Monday, 23 July 2012

Theatre review: The Complete World of Sports (abridged)

I don't know if you've heard, but there's some kind of sports event coming to That London later this week. As you might expect, I'm mainly seeing it as something that'll get in the way of my theatregoing, but apart from that I tried for the longest time not to be predictably pessimistic about it, and to see The Event That Must Not Be Named as a good thing. But a year's worth of official warnings that everyone who lives in London should give up now and go live in a ditch has made that resolve hard to stick to. Similarly, I was hoping that the Reduced Shakespeare Company, whose original show is still being revived by other companies and still funny, would come up with another hit in their look at the history of sports. But a couple of laugh-free hours of The Complete World of Sports (abridged) proved this to be too optimistic a hope as well. It's performed by Matt Rippy and writer/directors Reed Martin and Austin Tichenor, who are all likeable enough performers - shame about the material.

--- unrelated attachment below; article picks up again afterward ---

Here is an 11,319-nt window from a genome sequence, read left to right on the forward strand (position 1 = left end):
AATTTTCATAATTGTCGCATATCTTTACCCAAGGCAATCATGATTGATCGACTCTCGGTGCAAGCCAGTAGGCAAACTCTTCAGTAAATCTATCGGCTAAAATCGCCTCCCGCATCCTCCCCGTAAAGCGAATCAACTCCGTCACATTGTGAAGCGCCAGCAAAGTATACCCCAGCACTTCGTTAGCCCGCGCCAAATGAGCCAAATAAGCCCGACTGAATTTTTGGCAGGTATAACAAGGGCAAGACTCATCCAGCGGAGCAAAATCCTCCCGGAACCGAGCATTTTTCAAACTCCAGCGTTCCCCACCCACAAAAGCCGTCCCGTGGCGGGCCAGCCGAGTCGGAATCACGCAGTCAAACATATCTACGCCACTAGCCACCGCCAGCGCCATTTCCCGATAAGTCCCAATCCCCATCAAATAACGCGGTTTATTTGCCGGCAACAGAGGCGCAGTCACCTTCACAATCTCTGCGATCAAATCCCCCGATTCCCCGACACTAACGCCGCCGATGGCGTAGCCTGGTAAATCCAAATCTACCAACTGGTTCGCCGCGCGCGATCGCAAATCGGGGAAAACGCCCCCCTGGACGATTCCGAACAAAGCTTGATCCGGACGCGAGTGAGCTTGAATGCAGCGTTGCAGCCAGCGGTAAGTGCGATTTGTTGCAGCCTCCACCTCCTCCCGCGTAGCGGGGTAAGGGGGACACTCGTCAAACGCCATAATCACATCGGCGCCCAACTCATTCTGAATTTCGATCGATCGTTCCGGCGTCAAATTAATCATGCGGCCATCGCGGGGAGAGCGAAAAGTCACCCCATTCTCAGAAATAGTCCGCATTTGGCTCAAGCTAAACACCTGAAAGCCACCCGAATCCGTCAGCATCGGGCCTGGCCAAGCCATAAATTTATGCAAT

I'm pretty stuck on what to say about this show really, framed by a spoof of ESPN-style cable sports networks it's a series of sketches about sport with a lot of silliness and energy but little actual humour. If you're looking for such fresh insights as the fact that some people find cricket boring, Andy Murray is British when he wins and Scottish when he loses, female Eastern European athletes can be a tad mannish, and John McEnroe said "You cannot be serious" that time, this may be the show for you. Tonight's Monday night audience was a bit sparse, and therefore a bit quiet, a fact which the performers made reference to constantly, until people started to whoop and cheer at everything to make up for it. I know from experience that American audiences can be expected to do that from the word go, but despite being a US company the "other RSC" have surely had enough experience of British audiences by now to tailor their shows to a different kind of response, rather than repeatedly telling the audience they're not responding the right way until they give in. I've said before that very occasionally in an empty-ish theatre, the cast seems to take out their frustrations on the people who showed up, rather than those who didn't. This was sadly one of those shows - and having seen it I can't blame all those people who didn't show up.

The Complete World of Sports (abridged) by Reed Martin and Austin Tichenor is booking until the 25th of August at the Arts Theatre.

Running time: 1 hour 45 minutes including interval. An unnecessary interval, which I guess is appropriate though since American sports are arranged around the ad breaks.

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